Here are five security checks you can perform on your IBM i.  They are simple and can be completed in 30 minutes.

1. Run the Analyze Default Passwords command with Action *None.  The ANZDFTPWD ACTION(*NONE) command will provide a report of IBM i User profiles that have a password that matches the name of the user profile User=JDOE Password=JDOE.  The report will show if the user account is enabled or disabled.  User accounts that are enabled need to be fixed.  The command can be run with two other options.  *DISABLE and *PWDEXP.  *Disable will disable the user account (the user will not be able to log in).  *PwdExp will set the password to expired make the user change the password on their next log in.

2. If you are not using the IBM Navigator for i website, end it. The Navigator for i Website provides a web interface for performing system administration functions.  If you are not using it, end the web instance with the command ENDTCPSVR SERVER(*HTTP) HTTPSVR(*ADMIN).   Starting it is easy with the similar command  STRTCPSVR SERVER(*HTTP) HTTPSVR(*ADMIN).  You may also want to consider ending the FTP server if you are not using it. ENDTCPSVR SERVER(*FTP)

3. Review the security system values. The security system vales should be given a regular review to ensure the settings haven’t been changed for a temporary task and then forgotten.  A lot of consideration can be needed for some of the security settings.  To view all the security-related system values, use the command WRKSYSVAL SYSVAL(*SEC).   Here are a few that I think are a priority and have a low risk for modifying.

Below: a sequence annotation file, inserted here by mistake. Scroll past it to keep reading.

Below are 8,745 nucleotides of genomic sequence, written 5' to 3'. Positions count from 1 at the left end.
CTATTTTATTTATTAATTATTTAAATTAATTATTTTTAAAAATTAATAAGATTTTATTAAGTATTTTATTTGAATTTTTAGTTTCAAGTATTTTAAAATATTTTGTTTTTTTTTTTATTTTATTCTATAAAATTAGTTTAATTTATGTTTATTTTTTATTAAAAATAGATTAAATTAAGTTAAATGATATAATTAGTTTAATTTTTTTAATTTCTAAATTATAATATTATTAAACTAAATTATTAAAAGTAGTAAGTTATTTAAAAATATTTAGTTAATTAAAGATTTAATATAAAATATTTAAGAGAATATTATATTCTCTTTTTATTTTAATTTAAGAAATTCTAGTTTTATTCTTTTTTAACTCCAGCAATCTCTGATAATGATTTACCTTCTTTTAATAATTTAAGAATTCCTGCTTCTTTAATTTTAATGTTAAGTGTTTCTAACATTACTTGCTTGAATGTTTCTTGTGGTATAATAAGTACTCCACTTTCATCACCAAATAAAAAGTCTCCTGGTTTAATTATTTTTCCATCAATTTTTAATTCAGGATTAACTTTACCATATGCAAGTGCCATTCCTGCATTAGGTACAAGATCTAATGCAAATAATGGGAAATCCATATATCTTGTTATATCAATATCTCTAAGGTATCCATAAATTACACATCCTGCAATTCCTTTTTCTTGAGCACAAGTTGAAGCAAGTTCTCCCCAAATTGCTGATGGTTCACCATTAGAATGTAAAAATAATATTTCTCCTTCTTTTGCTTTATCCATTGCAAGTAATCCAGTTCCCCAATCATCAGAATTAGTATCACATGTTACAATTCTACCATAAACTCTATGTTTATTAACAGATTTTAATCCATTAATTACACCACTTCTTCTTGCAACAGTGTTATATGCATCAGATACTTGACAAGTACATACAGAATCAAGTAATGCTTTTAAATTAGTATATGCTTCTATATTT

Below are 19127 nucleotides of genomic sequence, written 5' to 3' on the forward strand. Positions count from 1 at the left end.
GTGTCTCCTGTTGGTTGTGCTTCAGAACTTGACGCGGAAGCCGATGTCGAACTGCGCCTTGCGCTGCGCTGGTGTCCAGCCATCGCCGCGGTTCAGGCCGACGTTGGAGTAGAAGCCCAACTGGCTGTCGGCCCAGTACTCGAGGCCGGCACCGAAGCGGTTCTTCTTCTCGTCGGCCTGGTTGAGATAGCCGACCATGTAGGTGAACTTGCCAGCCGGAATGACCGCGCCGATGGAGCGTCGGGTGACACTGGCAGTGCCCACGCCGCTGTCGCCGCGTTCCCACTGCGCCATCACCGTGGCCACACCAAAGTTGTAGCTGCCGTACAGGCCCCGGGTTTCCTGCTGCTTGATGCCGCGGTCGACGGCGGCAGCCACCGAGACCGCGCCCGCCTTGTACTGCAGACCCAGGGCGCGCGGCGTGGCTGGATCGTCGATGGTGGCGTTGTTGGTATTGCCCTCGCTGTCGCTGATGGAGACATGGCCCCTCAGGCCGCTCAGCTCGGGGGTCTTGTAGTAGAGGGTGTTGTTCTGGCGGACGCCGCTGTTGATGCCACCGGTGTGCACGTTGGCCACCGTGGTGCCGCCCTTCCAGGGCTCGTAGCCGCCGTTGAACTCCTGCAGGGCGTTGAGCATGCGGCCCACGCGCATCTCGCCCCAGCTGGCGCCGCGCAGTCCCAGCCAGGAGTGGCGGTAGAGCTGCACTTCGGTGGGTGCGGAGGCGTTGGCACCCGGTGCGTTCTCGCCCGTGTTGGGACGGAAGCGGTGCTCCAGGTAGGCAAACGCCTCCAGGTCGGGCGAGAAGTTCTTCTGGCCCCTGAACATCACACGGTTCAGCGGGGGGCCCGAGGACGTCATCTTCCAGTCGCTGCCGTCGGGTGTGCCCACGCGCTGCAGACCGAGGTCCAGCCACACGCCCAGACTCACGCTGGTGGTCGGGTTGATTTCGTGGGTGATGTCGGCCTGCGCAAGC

QMAXSIGN – Maximum sign-on attempts allowed.  I recommend a value of five.  It is a reasonable number for users who forgot their passwords and does not give an unauthorized user too many attempts.

QMAXSGNACN – Action to take for failed sign-on attempts.  This defines what the system will do when the maximum number of invalid password attempts is reached.  I recommend the device and the user profile be disabled with a value of 3.  This may increase your support calls, but you will know when there is an issue.

QLMTSECOFR  – Limit security officer device access.  This will limit users with all object authority or service authority to explicitly authorized devices.  Make sure you grant the user to the specific devices before enabling this.  Here is an example command authorizing user QSECOFR to the DSP01 workstation GRTOBJAUT OBJ(DSP01) OBJTYPE(*DEVD) USER(QSECOFR) AUT(*CHANGE).

4. Review user profile authorities.  What users have special or administrative authorities?  This command creates a quick report  PRTUSRPRF.

5. Do end-users need the ability to run commands from an IBM I command line?  If the answer is no, change their user profile to limit capabilities CHGUSRPRF USRPRF(xxxxx) LMTCPB(*YES).  The report from the PRTUSRPRF command includes information on what users have limited capabilities.

Joe Hainey

Joe Hainey

Joe Hainey is a former IBM Business partner with over sixteen IBM AS400/iSeries certifications. He has been helping clients with the IBM i platform for over fifteen years. He has performed IBM i recovery of four different IBM servers for clients and provided training and DR testing for other clients. He is the founder of Inspire Technologies, an IT consulting firm that specializes in IBM i, e-commerce, and EDI solutions.

Joe can be reached at